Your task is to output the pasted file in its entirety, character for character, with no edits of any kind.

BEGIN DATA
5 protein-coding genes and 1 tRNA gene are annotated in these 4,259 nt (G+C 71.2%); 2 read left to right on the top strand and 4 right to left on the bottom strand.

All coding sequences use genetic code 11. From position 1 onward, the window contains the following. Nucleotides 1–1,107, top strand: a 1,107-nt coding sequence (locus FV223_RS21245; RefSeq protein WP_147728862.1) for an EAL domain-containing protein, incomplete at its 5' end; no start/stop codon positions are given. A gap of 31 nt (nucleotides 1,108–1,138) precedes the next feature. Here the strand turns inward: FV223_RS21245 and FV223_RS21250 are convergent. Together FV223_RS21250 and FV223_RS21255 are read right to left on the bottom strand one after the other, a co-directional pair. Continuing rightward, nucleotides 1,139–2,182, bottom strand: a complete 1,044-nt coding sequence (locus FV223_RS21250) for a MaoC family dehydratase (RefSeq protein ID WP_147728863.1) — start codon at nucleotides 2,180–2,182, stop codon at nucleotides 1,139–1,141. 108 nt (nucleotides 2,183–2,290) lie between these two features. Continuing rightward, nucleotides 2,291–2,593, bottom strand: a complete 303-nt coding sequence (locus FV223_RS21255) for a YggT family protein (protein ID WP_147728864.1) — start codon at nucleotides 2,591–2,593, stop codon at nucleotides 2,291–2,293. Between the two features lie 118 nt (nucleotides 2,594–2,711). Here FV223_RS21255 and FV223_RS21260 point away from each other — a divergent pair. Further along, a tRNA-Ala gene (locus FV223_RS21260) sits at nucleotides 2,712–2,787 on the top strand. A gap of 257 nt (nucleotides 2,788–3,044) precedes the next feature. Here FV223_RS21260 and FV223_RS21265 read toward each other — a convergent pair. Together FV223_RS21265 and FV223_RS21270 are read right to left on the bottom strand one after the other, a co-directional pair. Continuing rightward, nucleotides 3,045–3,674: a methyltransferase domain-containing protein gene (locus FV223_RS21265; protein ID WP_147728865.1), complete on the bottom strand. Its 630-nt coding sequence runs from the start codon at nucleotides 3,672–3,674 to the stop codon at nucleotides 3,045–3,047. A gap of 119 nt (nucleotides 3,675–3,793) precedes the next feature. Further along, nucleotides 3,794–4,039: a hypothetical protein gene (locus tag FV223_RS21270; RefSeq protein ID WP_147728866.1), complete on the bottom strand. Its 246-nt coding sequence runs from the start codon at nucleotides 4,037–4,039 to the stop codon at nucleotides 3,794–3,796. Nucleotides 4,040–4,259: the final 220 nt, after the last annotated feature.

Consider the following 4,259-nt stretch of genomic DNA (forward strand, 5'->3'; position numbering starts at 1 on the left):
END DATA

5 protein-coding genes and 1 tRNA gene are annotated in these 4,259 nt (G+C 71.2%); 2 read left to right on the top strand and 4 right to left on the bottom strand.

All coding sequences use genetic code 11. From position 1 onward, the window contains the following. Nucleotides 1–1,107, top strand: a 1,107-nt coding sequence (locus FV223_RS21245; RefSeq protein WP_147728862.1) for an EAL domain-containing protein, incomplete at its 5' end; no start/stop codon positions are given. A gap of 31 nt (nucleotides 1,108–1,138) precedes the next feature. Here the strand turns inward: FV223_RS21245 and FV223_RS21250 are convergent. Together FV223_RS21250 and FV223_RS21255 are read right to left on the bottom strand one after the other, a co-directional pair. Continuing rightward, nucleotides 1,139–2,182, bottom strand: a complete 1,044-nt coding sequence (locus FV223_RS21250) for a MaoC family dehydratase (RefSeq protein ID WP_147728863.1) — start codon at nucleotides 2,180–2,182, stop codon at nucleotides 1,139–1,141. 108 nt (nucleotides 2,183–2,290) lie between these two features. Continuing rightward, nucleotides 2,291–2,593, bottom strand: a complete 303-nt coding sequence (locus FV223_RS21255) for a YggT family protein (protein ID WP_147728864.1) — start codon at nucleotides 2,591–2,593, stop codon at nucleotides 2,291–2,293. Between the two features lie 118 nt (nucleotides 2,594–2,711). Here FV223_RS21255 and FV223_RS21260 point away from each other — a divergent pair. Further along, a tRNA-Ala gene (locus FV223_RS21260) sits at nucleotides 2,712–2,787 on the top strand. A gap of 257 nt (nucleotides 2,788–3,044) precedes the next feature. Here FV223_RS21260 and FV223_RS21265 read toward each other — a convergent pair. Together FV223_RS21265 and FV223_RS21270 are read right to left on the bottom strand one after the other, a co-directional pair. Continuing rightward, nucleotides 3,045–3,674: a methyltransferase domain-containing protein gene (locus FV223_RS21265; protein ID WP_147728865.1), complete on the bottom strand. Its 630-nt coding sequence runs from the start codon at nucleotides 3,672–3,674 to the stop codon at nucleotides 3,045–3,047. A gap of 119 nt (nucleotides 3,675–3,793) precedes the next feature. Further along, nucleotides 3,794–4,039: a hypothetical protein gene (locus tag FV223_RS21270; RefSeq protein ID WP_147728866.1), complete on the bottom strand. Its 246-nt coding sequence runs from the start codon at nucleotides 4,037–4,039 to the stop codon at nucleotides 3,794–3,796. Nucleotides 4,040–4,259: the final 220 nt, after the last annotated feature.

Consider the following 4,259-nt stretch of genomic DNA (forward strand, 5'->3'; position numbering starts at 1 on the left):